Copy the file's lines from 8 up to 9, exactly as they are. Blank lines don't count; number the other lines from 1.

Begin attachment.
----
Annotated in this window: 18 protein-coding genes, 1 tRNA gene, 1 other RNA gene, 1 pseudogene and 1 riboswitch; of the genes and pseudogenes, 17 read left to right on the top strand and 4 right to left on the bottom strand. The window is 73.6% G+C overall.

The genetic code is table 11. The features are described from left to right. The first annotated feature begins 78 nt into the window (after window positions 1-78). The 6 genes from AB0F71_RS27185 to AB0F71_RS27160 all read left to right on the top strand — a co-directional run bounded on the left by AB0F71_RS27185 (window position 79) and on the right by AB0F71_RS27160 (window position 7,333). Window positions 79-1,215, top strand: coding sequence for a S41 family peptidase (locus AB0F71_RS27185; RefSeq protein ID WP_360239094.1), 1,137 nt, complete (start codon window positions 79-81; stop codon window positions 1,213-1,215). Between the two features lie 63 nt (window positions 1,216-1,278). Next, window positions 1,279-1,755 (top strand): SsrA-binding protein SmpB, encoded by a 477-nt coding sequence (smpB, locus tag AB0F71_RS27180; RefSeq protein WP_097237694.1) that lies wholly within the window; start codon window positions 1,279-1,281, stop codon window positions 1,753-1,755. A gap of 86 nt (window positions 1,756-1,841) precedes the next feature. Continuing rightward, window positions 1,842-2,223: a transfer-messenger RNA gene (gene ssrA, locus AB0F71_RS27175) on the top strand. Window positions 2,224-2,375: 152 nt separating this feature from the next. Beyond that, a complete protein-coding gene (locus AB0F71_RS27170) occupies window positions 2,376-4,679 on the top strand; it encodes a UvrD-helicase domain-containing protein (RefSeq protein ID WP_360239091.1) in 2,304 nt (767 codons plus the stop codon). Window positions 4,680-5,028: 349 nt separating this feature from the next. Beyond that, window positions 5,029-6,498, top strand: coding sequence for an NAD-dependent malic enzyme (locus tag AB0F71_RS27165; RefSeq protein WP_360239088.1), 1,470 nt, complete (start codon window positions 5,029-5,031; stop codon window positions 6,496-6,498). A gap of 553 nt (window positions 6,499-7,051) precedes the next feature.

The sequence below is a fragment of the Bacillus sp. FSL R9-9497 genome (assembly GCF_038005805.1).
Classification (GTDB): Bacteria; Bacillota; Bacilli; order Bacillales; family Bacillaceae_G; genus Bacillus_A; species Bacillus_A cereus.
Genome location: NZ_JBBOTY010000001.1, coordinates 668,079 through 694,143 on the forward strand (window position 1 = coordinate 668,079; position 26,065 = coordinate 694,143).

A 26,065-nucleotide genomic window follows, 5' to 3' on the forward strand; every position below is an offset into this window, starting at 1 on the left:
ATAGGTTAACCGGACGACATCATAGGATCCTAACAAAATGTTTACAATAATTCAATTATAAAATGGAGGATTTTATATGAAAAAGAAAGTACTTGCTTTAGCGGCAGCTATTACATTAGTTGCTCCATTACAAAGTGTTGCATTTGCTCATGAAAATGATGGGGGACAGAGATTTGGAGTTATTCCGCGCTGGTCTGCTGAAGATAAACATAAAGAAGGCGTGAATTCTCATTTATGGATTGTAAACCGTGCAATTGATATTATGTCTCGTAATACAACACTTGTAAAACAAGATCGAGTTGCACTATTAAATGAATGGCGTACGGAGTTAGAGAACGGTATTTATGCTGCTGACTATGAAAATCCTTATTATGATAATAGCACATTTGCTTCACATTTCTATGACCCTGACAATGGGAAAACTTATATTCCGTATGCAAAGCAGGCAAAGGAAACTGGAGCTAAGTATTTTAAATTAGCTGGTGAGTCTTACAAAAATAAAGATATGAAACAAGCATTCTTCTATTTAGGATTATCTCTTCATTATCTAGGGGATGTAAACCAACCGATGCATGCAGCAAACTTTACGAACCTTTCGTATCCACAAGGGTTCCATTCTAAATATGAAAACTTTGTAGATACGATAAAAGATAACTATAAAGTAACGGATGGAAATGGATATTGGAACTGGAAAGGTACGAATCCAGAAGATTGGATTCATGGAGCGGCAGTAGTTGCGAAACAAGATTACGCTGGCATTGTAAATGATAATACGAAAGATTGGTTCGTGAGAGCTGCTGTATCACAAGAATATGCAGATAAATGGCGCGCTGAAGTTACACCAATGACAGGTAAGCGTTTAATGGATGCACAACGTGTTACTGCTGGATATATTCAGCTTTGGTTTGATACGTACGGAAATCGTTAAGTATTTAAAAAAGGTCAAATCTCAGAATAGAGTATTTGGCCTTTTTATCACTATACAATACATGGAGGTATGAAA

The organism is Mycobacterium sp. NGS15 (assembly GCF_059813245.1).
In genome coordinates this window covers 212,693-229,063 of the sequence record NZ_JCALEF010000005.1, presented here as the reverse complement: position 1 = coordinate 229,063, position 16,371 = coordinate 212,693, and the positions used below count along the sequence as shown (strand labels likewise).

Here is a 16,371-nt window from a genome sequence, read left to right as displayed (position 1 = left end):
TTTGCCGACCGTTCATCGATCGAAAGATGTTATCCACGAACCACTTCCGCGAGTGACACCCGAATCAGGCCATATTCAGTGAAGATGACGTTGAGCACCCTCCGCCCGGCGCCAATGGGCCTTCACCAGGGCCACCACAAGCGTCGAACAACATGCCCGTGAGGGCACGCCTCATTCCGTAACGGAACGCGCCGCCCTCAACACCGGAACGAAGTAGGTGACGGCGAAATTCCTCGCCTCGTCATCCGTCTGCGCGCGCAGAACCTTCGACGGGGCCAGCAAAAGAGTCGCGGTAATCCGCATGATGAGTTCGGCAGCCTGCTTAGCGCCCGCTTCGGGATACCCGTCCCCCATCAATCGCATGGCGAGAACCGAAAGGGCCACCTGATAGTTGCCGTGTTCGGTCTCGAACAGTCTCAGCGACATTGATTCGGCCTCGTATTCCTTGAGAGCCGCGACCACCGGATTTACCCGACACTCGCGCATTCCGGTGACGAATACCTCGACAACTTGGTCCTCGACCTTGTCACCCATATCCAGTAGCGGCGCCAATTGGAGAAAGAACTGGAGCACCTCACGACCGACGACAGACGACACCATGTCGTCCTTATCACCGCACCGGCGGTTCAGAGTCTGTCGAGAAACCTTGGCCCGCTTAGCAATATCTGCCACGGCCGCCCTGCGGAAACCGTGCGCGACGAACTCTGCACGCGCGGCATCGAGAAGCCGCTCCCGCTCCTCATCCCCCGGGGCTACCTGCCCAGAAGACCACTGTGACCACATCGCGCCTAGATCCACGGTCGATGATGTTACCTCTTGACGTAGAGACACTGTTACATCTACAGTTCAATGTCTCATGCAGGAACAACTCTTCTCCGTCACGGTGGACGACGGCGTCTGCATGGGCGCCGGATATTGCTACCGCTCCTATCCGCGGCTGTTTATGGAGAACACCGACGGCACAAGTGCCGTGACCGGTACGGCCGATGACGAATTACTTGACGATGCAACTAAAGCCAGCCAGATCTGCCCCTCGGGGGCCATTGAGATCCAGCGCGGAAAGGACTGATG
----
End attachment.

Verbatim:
The organism is Mycobacterium sp. NGS15 (assembly GCF_059813245.1).
In genome coordinates this window covers 212,693-229,063 of the sequence record NZ_JCALEF010000005.1, presented here as the reverse complement: position 1 = coordinate 229,063, position 16,371 = coordinate 212,693, and the positions used below count along the sequence as shown (strand labels likewise).